Summer Term Course Descriptions

Questions about enrollment, eligibility requirements or class content? Contact the instructor listed in the course description, or SJMC Undergraduate Advisor Robert Schwoch at schwoch@wisc.edu.

A person's hands holding up a camera with the UW Marching Band on the preview screen.

J150: Introduction to Sports Communication

Instructor: Jordan Sallis
Online only: June 14 – Aug. 6
Prerequisite: Open to all undergraduate students

Satisfies the “Survey Course” requirement for the Certificate in Sports Communication

This class explores the central activities and concepts related to various communication professions involved in the realm of sports. These activities include sports journalism, sports broadcasting, sports marketing communications and sports public relations. We also consider major social issues that impinge upon these professions including how sports and media intersect with concerns associated with race and gender. We conclude with an exploration of strategies that students can put into place now and in the future to build careers in sports communications and beyond.

Flags from various countries stuck in the snow on Bascom Hill.

J162: Mass Media in Multicultural America

View in the course guide

Instructor: Hemant Shah
Online only: June 14 – Aug. 8
Prerequisite: Open to all undergraduate students

Satisfies ethnic studies requirement, social science breadth requirement and “Social Impacts” course for Certificate in Sports Communication.

This class will consider the cultural history of racial and ethnic minorities and explore the way these groups are portrayed in media. In this course, you will learn about:

  • The terms “race” and “ethnicity”
  • The roles and functions of mass media in multicultural societies
  • The ways media create and perpetuate racial and ethnic stereotypes
  • How stereotypes circulate in culture and affect individuals and societies

These issues will be explored through a number of learning activities such as writing assignments, online group discussion and self-reflection.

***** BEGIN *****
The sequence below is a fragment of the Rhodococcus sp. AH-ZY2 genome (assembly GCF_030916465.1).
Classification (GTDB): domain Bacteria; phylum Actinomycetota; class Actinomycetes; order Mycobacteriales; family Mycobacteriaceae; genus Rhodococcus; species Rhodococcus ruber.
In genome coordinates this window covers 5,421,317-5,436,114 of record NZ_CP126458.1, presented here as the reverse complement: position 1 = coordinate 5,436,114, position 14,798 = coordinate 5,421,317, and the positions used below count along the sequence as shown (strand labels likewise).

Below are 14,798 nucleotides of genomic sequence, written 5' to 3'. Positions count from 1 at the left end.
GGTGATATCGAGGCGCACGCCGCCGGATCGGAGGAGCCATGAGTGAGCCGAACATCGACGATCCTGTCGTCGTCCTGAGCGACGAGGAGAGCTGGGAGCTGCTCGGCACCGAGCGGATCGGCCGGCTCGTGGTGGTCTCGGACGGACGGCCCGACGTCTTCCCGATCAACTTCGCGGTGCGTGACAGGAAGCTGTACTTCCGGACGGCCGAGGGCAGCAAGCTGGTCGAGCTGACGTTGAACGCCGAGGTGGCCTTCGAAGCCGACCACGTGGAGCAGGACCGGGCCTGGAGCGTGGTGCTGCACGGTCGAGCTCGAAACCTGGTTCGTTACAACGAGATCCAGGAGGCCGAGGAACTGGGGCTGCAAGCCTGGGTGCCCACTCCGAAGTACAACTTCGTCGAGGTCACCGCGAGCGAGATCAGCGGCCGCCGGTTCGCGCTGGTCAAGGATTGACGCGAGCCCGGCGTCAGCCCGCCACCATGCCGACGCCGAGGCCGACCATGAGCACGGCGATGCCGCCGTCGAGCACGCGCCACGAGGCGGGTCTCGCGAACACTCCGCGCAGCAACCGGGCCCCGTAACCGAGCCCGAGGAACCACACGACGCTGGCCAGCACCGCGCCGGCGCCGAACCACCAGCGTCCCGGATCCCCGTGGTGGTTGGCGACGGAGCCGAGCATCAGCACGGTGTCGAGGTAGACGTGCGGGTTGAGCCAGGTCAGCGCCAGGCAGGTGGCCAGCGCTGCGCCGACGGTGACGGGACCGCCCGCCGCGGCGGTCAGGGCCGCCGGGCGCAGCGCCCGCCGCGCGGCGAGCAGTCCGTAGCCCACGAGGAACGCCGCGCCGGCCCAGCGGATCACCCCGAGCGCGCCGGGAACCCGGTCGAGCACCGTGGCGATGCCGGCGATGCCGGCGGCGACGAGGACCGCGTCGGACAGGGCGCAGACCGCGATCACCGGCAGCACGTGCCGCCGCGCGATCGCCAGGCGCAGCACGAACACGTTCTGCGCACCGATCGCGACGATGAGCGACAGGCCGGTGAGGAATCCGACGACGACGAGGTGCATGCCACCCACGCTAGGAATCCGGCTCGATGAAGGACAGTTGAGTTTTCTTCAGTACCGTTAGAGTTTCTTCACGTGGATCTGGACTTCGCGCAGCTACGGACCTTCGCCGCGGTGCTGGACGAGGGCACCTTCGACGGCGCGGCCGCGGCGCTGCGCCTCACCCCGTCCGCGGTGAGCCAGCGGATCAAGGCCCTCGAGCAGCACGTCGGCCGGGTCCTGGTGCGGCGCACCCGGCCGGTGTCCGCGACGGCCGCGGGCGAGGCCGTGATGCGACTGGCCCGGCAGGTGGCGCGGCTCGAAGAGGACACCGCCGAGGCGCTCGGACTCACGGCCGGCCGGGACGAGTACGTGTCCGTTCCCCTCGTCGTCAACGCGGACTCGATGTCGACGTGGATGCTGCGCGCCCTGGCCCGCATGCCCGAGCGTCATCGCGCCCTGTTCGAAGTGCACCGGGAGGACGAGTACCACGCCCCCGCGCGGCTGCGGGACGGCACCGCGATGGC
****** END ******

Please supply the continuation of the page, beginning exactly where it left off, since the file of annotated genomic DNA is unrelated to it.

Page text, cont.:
Hands holding a phone being used to live stream a video on Facebook. In the background, Professor Eric Wilcots is out of focus.

J175: Media Fluency in a Digital Age

Instructor: Deb Pierce
Online only: May 17 – June 11
Prerequisite: Open to all undergraduate students

Satisfies the “Core” requirement for the Digital Studies Certificate

Digital media is very much a part of our day-to-day lives. Being “digitally fluent” is considered a key 21st century skill. So, what does it mean to be fluent in digital media? It goes way beyond tweeting, posting and sharing. It’s a matter of knowing your audiences and the digital media they use. Students will critically examine how digital media are consumed by various audiences across social, political and economic environments—and even create some of their own!

Bucky Badger fires a T Shirt cannon into the crowd at Camp Randall Stadium

J350: Sports Marketing Communications

Instructor: Douglas McLeod
Online only: May 17 – June 11
Prerequisite: J150 or J202

Satisfies the “Skills Course” requirement for the Certificate in Sports Communication

This class explores various activities related to the promotion domain of sports marketing including marketing research, sports branding, image management, advertising promotion, event promotion, sports sponsorships, community relations, advertising promotion and social media marketing. As we examine each of these activities, we will focus on the marketing communications associated with each.

The anchors of ESPN College Game Day sit behind a desk with Bascom Hall in the background.

J651: Sports Controversies and Communication Professions

Instructor: Brandon Storlie
Online only: June 14 – Aug. 6
Prerequisite: J150, J162, J201 or junior standing

Satisfies the “Social Impacts” requirement for the Certificate in Sports Communication

This course explores of a number of prominent controversies that pervade the realm of sports and engage the activities of sports communication professionals (such as sports journalists, broadcasters, marketers and public relations specialists). As we discuss the issues involved in these controversies, we will pay special attention to the way they leave a mark upon professional practices.